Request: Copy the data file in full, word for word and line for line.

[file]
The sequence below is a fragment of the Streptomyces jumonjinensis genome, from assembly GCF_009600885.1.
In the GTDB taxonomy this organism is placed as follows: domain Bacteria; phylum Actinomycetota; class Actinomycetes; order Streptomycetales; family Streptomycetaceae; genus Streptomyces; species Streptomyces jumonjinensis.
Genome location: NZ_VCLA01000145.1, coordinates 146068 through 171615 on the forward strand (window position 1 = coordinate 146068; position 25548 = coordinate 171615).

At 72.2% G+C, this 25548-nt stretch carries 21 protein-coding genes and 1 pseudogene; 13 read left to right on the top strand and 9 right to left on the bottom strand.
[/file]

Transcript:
The sequence below is a fragment of the Streptomyces jumonjinensis genome, from assembly GCF_009600885.1.
In the GTDB taxonomy this organism is placed as follows: domain Bacteria; phylum Actinomycetota; class Actinomycetes; order Streptomycetales; family Streptomycetaceae; genus Streptomyces; species Streptomyces jumonjinensis.
Genome location: NZ_VCLA01000145.1, coordinates 146068 through 171615 on the forward strand (window position 1 = coordinate 146068; position 25548 = coordinate 171615).

At 72.2% G+C, this 25548-nt stretch carries 21 protein-coding genes and 1 pseudogene; 13 read left to right on the top strand and 9 right to left on the bottom strand.